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Faces of Conservation

Scott Weidensaul Q&A


Discover Saw Whet Owl Habitat Through Bird Branding

Scott Weidensaul explains how banding helped conservationists discover important Saw Whet Owl Habitat in the Appalachians.

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How Owls Fly and Hunt

Scott Weidensaul explains how owls fly and hunt.

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Successful conservation occurs at various levels – individual and organizational, amateur and professional – to impact the long-term sustainability of Pennsylvania.

Through conversations with The Conservationist Next Door, we’re seeing how private, government and professional conservationists are making an impact on the state. Scott Weidensaul, a nationally known author and a long-time friend of The Nature Conservancy, is one of those individuals making a tremendous contribution to Pennsylvania conservation through his writings and research.

In the following interview, Scott shares his introduction to bird banding through a demonstration he attended as a child much like the one at the Conservancy’s Long Pond Preserve and shares insights on how banding research plays a key role in the Conservancy’s science-based approach to protecting the most ecologically important land and waters to preserve the diversity of life on Earth.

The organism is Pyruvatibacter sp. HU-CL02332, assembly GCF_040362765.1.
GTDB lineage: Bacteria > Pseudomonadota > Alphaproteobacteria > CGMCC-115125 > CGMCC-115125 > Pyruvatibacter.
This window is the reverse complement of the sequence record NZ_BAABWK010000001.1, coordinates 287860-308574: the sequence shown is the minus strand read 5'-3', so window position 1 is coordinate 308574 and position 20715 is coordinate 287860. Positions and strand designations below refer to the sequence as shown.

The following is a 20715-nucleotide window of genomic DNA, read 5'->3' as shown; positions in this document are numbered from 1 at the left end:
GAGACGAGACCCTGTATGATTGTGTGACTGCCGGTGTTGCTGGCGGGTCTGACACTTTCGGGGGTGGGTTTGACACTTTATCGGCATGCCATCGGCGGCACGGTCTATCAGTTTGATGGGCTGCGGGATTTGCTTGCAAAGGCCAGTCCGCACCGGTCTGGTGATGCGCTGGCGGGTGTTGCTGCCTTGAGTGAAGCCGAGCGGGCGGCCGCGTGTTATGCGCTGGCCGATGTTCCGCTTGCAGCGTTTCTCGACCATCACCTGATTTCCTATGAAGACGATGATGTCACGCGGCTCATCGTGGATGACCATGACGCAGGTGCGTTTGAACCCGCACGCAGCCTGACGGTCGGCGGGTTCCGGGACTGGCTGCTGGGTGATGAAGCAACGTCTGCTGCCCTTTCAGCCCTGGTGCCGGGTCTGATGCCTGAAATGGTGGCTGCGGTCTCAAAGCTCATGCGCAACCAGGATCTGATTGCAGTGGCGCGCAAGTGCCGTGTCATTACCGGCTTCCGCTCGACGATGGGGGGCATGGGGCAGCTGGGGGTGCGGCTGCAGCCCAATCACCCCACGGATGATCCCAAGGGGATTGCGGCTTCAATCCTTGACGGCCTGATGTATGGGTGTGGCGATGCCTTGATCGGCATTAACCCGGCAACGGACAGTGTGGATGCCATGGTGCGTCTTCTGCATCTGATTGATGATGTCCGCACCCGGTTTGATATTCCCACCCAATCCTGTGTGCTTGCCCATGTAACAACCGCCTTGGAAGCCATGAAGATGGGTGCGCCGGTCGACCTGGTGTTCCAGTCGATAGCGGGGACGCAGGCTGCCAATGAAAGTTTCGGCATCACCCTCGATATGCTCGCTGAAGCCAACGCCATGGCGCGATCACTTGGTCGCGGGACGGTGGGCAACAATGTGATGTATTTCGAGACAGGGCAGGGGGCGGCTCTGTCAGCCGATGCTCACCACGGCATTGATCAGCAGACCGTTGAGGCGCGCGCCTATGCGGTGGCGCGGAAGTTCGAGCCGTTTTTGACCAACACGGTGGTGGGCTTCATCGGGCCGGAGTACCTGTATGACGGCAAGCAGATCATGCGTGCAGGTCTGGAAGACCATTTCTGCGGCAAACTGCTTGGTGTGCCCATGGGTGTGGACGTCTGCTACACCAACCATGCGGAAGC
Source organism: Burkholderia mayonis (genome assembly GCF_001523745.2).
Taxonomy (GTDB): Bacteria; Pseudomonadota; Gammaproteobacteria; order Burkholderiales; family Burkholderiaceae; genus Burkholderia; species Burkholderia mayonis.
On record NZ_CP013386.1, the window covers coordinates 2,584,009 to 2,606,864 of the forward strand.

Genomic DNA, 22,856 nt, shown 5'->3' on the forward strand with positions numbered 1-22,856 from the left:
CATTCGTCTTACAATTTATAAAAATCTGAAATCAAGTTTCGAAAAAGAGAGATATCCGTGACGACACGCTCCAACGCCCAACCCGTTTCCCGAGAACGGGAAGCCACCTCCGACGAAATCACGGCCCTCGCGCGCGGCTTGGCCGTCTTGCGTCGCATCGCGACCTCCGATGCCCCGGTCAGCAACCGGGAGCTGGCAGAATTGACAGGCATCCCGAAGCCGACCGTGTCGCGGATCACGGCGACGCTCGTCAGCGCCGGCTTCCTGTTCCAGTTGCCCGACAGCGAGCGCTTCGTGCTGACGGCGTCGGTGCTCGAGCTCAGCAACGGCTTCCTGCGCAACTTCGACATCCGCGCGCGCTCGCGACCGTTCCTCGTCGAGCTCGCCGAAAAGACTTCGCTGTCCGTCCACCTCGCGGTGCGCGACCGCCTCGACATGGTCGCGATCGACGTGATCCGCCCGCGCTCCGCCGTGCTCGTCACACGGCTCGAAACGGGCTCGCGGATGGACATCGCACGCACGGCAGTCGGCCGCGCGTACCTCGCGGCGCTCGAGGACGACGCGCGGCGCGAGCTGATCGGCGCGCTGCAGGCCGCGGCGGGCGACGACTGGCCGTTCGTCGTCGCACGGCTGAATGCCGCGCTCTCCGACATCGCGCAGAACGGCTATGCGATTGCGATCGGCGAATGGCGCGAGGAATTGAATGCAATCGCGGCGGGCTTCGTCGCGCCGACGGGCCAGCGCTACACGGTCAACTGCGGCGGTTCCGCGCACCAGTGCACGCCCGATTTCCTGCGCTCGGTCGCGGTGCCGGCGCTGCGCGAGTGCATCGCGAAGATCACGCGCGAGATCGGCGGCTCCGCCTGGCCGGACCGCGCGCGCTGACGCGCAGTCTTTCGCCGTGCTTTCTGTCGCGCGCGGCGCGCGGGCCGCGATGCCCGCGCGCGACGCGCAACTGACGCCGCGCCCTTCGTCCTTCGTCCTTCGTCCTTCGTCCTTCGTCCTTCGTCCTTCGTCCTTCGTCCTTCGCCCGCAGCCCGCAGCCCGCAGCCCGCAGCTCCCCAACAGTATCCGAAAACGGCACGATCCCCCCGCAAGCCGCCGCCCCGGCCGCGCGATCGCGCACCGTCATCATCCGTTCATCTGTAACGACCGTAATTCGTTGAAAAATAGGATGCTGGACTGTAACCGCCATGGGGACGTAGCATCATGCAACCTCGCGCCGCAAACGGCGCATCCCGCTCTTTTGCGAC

"To us, one robin looks like another robin. But, after we mark a bird, we can trace its travels, its age, its mates. It’s hard to imagine research without banding."

— Scott Weidensaul

nature.org:

How did you get started in bird banding?

Scott Weidensaul:

It started when I was a kid. My grandparents took me to Washington Crossing Nature Education Center, where a retired physician named Paul H. Fluck did daily bird banding demonstrations. You’d sit on a row of benches in a little grove in the woods, and he’d share the results of his banding efforts that day. I was just mesmerized by that. I’d beg my grandparents to take me every time I visited them.

Then, in the late 1980s, when Jim Bednarz became the new research director at Hawk Mountain Sanctuary, I visited to gather materials for a free-lance story about his new banding program for a local newspaper. I spent the day in the blind with him and, because he was short-handed, helped him to live-trap and band raptors along the Kittatinny Ridge. When that first red-tailed hawk came in and I pulled the cord to launch the live pigeon bait, that was all it took. I was hooked.

nature.org:

What is your current focus in bird banding?

Scott Weidensaul:

In 1997, I started working with saw-whet owls, and in 1998 began overseeing an ongoing research program through the Ned Smith Center for Nature and Art. It's a huge undertaking, with more than 100 volunteer banders and helpers – including several from The Nature Conservancy, and over the years we've banded more than 5,000 owls.